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How will Trump’s executive order protecting free speech on campuses affect Duke?

<p>Long before he became president, Donald Trump took in a Duke-North Carolina game courtside like many celebrities had before him.&nbsp;</p>

Long before he became president, Donald Trump took in a Duke-North Carolina game courtside like many celebrities had before him. 

President Donald Trump signed an executive order March 21 threatening to withhold federal research grant money from colleges that fail to protect freedom of speech. 

But at this time, it is unclear what effect—if any—the order will have on Duke's policies and practices. The order states that grant-making federal agencies will now have to take "take appropriate steps" to ensure that institutions receiving those grants "promote free inquiry." 

"For private universities, the executive order essentially says that universities must follow their own policies, and that is something that as an institution we already strive to do at all times," said Michael Schoenfeld, vice president for public affairs and government relations. "Duke has a strong, deep and longstanding commitment to free speech, open discourse, and robust debate on campus. And that will continue regardless of any executive order. Any effort to legislate that at the federal level or even at the state level is, we think, deeply misguided.”

During the signing ceremony, Trump criticized "speech codes," "safe spaces" and "trigger warnings" that he said universities have used to restrict free thought, impose conformity and shut down voices. He specifically targeted university figures who "suppress" students from challenging the “rigid, far-left ideology” he believes is found on college campuses.

"We’re dealing with billions and billions and billions of dollars. Taxpayer dollars should not subsidize anti-First Amendment institutions," Trump said at the ceremony. "Universities that want taxpayer dollars should promote free speech, not silence free speech."

However, the executive order does not specify the conditions for protecting free speech or give guidance on how colleges and universities can comply. Unlike public institutions that are bound to upholding the First Amendment, private institutions set their own rules and policies regarding freedom of speech. 

The Association of American Universities, an association of 62 research universities of which Duke is a member, said in a statement that the executive order is “a solution in search of a problem.” 

Sophomore Ann Gehan, vice president of Duke Democrats and former columnist for The Chronicle, agreed with the sentiment expressed by the AAU. 

Gehan wrote in an email to The Chronicle that she believes Duke students welcome open conversations with students of all political beliefs. Furthermore, she said that the University encourages its students to freely engage with new and differing ideas, pointing to diverse past speakers such as activist Angela Davis and Reince Priebus, former White House chief of staff.

On the other hand, junior Mitchell Siegel—vice chairman of Duke College Republicans and columnist for The Chronicle—said he believes the executive order is not a partisan issue. 

He said that the order is necessary to prevent specific campus policies that restrict free speech. Siegel said that defining “hate speech” can be vague and arbitrary—and, when implemented into policy, could be easily weaponized against unpopular, minority views.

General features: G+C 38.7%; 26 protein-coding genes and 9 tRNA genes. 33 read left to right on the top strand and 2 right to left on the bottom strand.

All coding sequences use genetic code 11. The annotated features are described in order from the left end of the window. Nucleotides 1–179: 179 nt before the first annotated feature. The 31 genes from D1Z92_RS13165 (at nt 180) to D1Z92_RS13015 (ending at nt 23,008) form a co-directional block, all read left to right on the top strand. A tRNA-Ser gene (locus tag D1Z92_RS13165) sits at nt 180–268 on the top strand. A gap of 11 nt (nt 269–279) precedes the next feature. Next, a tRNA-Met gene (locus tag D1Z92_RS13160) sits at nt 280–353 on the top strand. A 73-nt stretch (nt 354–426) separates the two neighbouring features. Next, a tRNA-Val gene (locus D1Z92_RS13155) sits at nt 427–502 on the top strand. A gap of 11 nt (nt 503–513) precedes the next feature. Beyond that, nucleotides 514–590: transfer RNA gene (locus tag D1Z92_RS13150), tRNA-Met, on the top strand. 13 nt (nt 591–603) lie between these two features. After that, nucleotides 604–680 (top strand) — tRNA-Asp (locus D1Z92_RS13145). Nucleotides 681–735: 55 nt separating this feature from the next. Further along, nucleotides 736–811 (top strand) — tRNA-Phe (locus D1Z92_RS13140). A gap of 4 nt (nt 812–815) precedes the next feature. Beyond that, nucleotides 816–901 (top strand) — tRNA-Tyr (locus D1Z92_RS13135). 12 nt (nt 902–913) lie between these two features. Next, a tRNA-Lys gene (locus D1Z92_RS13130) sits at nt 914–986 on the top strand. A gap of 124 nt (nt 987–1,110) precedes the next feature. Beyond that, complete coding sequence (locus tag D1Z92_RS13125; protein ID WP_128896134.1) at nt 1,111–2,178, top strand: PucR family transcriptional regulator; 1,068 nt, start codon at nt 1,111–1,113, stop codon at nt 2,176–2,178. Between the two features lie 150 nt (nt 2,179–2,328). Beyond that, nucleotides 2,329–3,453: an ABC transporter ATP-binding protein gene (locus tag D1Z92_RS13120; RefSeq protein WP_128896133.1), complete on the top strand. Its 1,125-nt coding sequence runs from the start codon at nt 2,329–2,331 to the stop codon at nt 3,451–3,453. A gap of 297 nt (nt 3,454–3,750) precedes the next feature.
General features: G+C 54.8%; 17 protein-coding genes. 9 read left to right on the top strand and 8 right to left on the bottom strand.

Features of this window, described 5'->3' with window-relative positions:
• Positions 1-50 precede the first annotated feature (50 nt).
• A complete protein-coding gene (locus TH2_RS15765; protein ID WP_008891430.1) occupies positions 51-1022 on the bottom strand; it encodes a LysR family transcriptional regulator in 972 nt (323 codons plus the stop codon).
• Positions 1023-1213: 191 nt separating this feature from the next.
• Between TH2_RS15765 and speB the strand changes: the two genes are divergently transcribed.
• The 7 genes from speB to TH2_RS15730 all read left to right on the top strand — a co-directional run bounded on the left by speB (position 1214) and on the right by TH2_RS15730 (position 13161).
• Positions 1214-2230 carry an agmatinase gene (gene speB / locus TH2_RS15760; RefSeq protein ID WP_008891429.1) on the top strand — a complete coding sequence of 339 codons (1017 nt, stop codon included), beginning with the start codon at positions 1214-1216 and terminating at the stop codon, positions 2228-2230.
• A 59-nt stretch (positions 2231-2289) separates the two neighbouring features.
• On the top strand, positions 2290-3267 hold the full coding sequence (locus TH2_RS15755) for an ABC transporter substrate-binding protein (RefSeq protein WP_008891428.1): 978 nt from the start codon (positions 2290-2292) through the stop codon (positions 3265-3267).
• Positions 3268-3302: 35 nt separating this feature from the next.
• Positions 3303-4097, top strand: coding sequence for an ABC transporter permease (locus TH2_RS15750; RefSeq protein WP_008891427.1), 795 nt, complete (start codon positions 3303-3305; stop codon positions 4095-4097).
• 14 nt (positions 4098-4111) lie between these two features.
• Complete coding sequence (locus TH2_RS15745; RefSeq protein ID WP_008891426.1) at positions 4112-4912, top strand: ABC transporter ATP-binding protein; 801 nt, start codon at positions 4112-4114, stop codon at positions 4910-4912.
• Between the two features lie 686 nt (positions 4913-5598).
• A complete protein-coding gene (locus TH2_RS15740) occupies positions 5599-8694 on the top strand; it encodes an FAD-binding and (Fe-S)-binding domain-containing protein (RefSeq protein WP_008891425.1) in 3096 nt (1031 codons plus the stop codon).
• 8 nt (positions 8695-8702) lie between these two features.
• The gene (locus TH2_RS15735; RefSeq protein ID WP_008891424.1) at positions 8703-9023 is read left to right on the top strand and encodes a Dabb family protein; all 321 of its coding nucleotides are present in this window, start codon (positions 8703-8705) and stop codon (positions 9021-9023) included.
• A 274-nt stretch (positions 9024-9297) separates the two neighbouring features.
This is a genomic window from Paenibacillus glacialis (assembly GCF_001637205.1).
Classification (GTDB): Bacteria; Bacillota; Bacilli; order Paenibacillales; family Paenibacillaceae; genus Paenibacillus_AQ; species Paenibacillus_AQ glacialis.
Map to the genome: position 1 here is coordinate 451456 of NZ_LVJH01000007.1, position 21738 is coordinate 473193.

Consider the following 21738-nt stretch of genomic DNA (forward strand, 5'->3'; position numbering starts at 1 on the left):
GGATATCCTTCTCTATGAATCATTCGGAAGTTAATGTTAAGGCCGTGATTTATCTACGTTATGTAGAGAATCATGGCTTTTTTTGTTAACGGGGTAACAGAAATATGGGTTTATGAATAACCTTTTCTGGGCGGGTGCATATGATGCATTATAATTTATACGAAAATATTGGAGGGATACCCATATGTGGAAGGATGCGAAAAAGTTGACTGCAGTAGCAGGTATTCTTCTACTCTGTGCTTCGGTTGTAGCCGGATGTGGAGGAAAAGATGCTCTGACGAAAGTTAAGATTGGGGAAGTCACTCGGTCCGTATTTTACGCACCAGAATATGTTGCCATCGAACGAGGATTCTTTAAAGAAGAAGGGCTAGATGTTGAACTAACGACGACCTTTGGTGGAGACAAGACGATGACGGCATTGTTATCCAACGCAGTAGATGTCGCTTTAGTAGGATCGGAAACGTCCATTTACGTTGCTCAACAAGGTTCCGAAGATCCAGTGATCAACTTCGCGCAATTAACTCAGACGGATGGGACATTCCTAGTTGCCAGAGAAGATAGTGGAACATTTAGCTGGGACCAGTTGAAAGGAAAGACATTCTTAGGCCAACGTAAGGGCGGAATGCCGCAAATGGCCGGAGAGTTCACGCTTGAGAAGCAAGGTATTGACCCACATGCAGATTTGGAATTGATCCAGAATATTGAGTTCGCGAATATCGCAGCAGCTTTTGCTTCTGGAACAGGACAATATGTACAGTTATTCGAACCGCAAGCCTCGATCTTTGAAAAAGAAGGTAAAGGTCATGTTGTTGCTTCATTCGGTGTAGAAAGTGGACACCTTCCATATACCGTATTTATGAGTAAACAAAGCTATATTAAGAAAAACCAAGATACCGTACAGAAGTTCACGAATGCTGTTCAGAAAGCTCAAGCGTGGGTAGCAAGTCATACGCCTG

“I think the detriment of legislating what speech can be said [on campus] is that it gets very dangerous in terms of what can be censored and can lead to a big slippery slope,” he said. 

Gehan, however, noted that there is a need for campus policies that regulate types of speech used to directly attack someone's identity. She said that there is a distinction between unpopular political speech and speech that attacks someone’s basic personal safety and rights. 

“The latter has no place on a college campus or anywhere," she said. "I fear that Trump and his supporters are confusing the two and enabling a lot of dangerous ideas to perpetuate."

Nicole Ligon—lecturing fellow and supervising attorney of the First Amendment Clinic at Duke Law School—said that it is easy for minority voices on campus to be shut out. Given that universities tend to be more liberal, she added, conservative opinions tend to be minority voices. 

Nevertheless, Ligon pointed out a concerning discrepancy between the executive order and what she characterized as the Trump administration's generally weak history of respecting diverse viewpoints. Ligon emphasized the need to protect all speech, not just what the administration agrees with.

Ligon expressed concern that the executive order oversteps the jurisprudence of the First Amendment. She said that the spirit of the First Amendment is rooted in distrust of the government, so the idea of the government determining protected speech seems inconsistent with the true spirit of the First Amendment.

Beyond support and opposition, there is a question as to whether or not the executive order will produce any changes. 

“I don’t really think that there’s going to be an effect at all that comes from this,” Ligon said. “I am not convinced that President Trump really has the authority to pull federal aid from colleges and universities that don't sufficiently guarantee free speech in the manner that he is asking for. And I'm not convinced that without congressional support he can put strings to federal money like that and pull them from research institutions and grants.”

Mona Tong

Mona Tong is a Trinity senior and director of diversity, equity and inclusion analytics for The Chronicle's 117th volume. She was previously news editor for Volume 116.


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